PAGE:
Blueprint at Storefront for Art and Architecture

Aerial View
Exterior View
Night View
Exterior View
Exterior View
Isometric View
Plan
Exterior View
Interior Detail
Exterior Detail
Interior View
Exterior Detail

Primary Authors

  • Florian Idenburg / SO – IL
  • Jing Liu / SO – IL
  • Ilias Papageorgiou / SO – IL

Contributing Authors

  • Max Hart Nibbrig / SO – IL (Intern)
  • Dustin Hoover / Atlantic Shrinkwrap (Shrinkwrapper)

Author

  • Storefront for Art and Architecture

Photographers

  • Iwan Baan

Objectives

Blueprint is a gesture of engagement and dialogue, bringing the exhibitors, viewers, the institution and the building into conversation. Realized as part of the exhibition, the installation shrink-wraps the gallery’s façade of varied and irregular openings, transforming the exterior into one continuous and undulating surface. Wrapped in time and space, the Acconci-Holl façade opens its doors permanently to the works that –while present in the show by reference– are outside the gallery walls. The space loses its literal operational transparency to become a white, translucent icon of its curatorial aspirations. For the installation, we appropriated a “mothballing” technique. The technique to "put things away" is typically used in a range of industrial applications from suspending work on construction sites to preserving ships, and tanks. Here, we use the technique to reevaluate the original intent of the architecture of Storefront; to be an activator and agitator of the public realm. Rather than conserve, this shrink-wrap reinvigorates the existing facade and obliquely reveals activities happening behind its permeable skin through a play of light and shadow. Bereft of objects and closed to the outside world, the resulting interior provides an intimate space for the viewer to see the mind of the artist.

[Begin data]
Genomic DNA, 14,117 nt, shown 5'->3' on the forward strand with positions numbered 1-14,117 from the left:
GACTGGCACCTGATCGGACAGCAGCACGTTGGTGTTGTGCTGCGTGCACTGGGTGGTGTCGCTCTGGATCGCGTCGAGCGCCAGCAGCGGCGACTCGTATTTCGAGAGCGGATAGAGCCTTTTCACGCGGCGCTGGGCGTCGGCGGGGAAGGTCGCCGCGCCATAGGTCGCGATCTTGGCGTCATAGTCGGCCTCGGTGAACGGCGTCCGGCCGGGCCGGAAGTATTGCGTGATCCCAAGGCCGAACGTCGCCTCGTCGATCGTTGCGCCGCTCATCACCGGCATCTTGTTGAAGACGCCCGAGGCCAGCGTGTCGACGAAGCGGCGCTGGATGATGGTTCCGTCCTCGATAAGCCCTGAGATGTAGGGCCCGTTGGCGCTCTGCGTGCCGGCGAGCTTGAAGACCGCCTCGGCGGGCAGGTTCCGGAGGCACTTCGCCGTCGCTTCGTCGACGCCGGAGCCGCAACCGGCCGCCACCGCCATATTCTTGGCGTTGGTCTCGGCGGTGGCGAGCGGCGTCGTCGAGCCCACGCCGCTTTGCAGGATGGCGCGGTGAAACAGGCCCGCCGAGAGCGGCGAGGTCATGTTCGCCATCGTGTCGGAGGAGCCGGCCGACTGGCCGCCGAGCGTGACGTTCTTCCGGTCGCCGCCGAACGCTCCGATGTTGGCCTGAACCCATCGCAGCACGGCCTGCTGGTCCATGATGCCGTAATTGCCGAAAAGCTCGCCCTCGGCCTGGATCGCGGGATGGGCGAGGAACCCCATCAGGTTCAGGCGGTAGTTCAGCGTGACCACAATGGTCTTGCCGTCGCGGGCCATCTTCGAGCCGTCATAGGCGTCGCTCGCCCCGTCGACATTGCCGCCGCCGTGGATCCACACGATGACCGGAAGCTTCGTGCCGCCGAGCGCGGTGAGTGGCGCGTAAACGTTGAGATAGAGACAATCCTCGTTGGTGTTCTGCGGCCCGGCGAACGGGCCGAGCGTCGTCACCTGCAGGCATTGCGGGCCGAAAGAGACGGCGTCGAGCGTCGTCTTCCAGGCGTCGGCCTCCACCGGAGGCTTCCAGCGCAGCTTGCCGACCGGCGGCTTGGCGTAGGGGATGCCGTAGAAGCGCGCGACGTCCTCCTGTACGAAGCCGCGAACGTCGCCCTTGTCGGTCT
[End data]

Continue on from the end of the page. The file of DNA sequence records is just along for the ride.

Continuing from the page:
Context

Blueprint at Storefront is most recent iteration of an exhibition that began in 1999. Sebastiaan Bremer originally put together Blueprint in a DIY gallery in Chelsea, New York. The show brought together young artists trying to find their voice, an audience and a future for their work. In 2014, Florian Idenburg, Jing Liu, and Sebastiaan Bremer, followed-up with Blueprint at KAdE, a show that invited many of the original artists to investigate their most “fundamental” work. The curatorial vision was the source of the architectural impulse. The medium of the blueprint is evocative of plans and intentions. The show is an assessment of the past and suggests a trajectory for the future. Blueprint at Storefront for Art and Architecture follows the same logic as its previous versions but now includes its institutional host in the creative dialogue. The Storefront has an expressed mission to engage public discourse around issues facing the future of the urban environment. In 1992, Vito Acconci and Steven Holl created the Storefront facade by installing a set of variegated panels that open onto the sidewalk. When open, the gallery space is engaged with the public sphere. When closed, seams between wall panels create a modernist composition for public purview. Blueprint navigates these intentions and their execution and suggests the possibilities of growth and transformation.

Performance

Through public participation and the organization's progressive programming of discourse around the future of art, architecture and urbanism Blueprint was an evolving symbol of the institution's civic ambitions. Shortly after the opening, the installation became the site of graffiti. The spray-paint was not removed—the installation was marked for the rest of its existence. With the actions of this event, the ambitions of the installation took a literal turn and illustrates a form of creative engagement between the public and institutional spheres.

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Aerial View